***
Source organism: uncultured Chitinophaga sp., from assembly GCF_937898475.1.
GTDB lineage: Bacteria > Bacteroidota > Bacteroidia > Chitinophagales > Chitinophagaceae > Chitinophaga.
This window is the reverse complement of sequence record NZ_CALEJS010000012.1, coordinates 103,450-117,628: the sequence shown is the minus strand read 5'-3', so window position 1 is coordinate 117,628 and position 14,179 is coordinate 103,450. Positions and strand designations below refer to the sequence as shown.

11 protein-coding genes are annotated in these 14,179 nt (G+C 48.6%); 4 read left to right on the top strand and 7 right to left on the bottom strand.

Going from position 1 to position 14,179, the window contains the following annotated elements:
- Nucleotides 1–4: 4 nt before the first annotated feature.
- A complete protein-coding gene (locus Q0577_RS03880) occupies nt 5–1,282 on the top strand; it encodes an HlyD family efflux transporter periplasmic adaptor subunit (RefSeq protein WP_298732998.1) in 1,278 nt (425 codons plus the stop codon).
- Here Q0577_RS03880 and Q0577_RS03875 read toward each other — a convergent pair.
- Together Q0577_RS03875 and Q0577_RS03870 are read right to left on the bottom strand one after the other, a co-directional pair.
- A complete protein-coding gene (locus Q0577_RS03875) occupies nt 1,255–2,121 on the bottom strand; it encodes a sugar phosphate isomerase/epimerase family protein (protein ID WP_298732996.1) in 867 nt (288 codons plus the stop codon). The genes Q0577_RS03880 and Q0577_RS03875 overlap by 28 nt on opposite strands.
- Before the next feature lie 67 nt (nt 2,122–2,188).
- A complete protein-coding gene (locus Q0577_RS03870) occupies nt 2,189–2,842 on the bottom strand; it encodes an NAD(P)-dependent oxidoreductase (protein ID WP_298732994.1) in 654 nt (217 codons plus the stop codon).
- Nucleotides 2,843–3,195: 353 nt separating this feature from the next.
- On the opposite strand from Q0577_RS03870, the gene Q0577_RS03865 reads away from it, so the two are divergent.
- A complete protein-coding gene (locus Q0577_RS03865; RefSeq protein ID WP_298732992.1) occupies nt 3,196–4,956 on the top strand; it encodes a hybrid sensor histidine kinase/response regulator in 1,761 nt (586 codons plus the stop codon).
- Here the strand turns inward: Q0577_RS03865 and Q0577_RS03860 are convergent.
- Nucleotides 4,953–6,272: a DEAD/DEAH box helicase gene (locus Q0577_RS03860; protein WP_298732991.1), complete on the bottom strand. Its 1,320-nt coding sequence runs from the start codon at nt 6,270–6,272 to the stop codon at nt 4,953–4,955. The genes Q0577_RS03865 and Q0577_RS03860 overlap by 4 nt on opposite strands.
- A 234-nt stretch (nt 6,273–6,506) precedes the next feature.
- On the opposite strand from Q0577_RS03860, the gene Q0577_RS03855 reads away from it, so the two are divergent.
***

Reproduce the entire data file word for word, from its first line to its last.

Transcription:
Source organism: uncultured Chitinophaga sp., from assembly GCF_937898475.1.
GTDB lineage: Bacteria > Bacteroidota > Bacteroidia > Chitinophagales > Chitinophagaceae > Chitinophaga.
This window is the reverse complement of sequence record NZ_CALEJS010000012.1, coordinates 103,450-117,628: the sequence shown is the minus strand read 5'-3', so window position 1 is coordinate 117,628 and position 14,179 is coordinate 103,450. Positions and strand designations below refer to the sequence as shown.

11 protein-coding genes are annotated in these 14,179 nt (G+C 48.6%); 4 read left to right on the top strand and 7 right to left on the bottom strand.

Going from position 1 to position 14,179, the window contains the following annotated elements:
- Nucleotides 1–4: 4 nt before the first annotated feature.
- A complete protein-coding gene (locus Q0577_RS03880) occupies nt 5–1,282 on the top strand; it encodes an HlyD family efflux transporter periplasmic adaptor subunit (RefSeq protein WP_298732998.1) in 1,278 nt (425 codons plus the stop codon).
- Here Q0577_RS03880 and Q0577_RS03875 read toward each other — a convergent pair.
- Together Q0577_RS03875 and Q0577_RS03870 are read right to left on the bottom strand one after the other, a co-directional pair.
- A complete protein-coding gene (locus Q0577_RS03875) occupies nt 1,255–2,121 on the bottom strand; it encodes a sugar phosphate isomerase/epimerase family protein (protein ID WP_298732996.1) in 867 nt (288 codons plus the stop codon). The genes Q0577_RS03880 and Q0577_RS03875 overlap by 28 nt on opposite strands.
- Before the next feature lie 67 nt (nt 2,122–2,188).
- A complete protein-coding gene (locus Q0577_RS03870) occupies nt 2,189–2,842 on the bottom strand; it encodes an NAD(P)-dependent oxidoreductase (protein ID WP_298732994.1) in 654 nt (217 codons plus the stop codon).
- Nucleotides 2,843–3,195: 353 nt separating this feature from the next.
- On the opposite strand from Q0577_RS03870, the gene Q0577_RS03865 reads away from it, so the two are divergent.
- A complete protein-coding gene (locus Q0577_RS03865; RefSeq protein ID WP_298732992.1) occupies nt 3,196–4,956 on the top strand; it encodes a hybrid sensor histidine kinase/response regulator in 1,761 nt (586 codons plus the stop codon).
- Here the strand turns inward: Q0577_RS03865 and Q0577_RS03860 are convergent.
- Nucleotides 4,953–6,272: a DEAD/DEAH box helicase gene (locus Q0577_RS03860; protein WP_298732991.1), complete on the bottom strand. Its 1,320-nt coding sequence runs from the start codon at nt 6,270–6,272 to the stop codon at nt 4,953–4,955. The genes Q0577_RS03865 and Q0577_RS03860 overlap by 4 nt on opposite strands.
- A 234-nt stretch (nt 6,273–6,506) precedes the next feature.
- On the opposite strand from Q0577_RS03860, the gene Q0577_RS03855 reads away from it, so the two are divergent.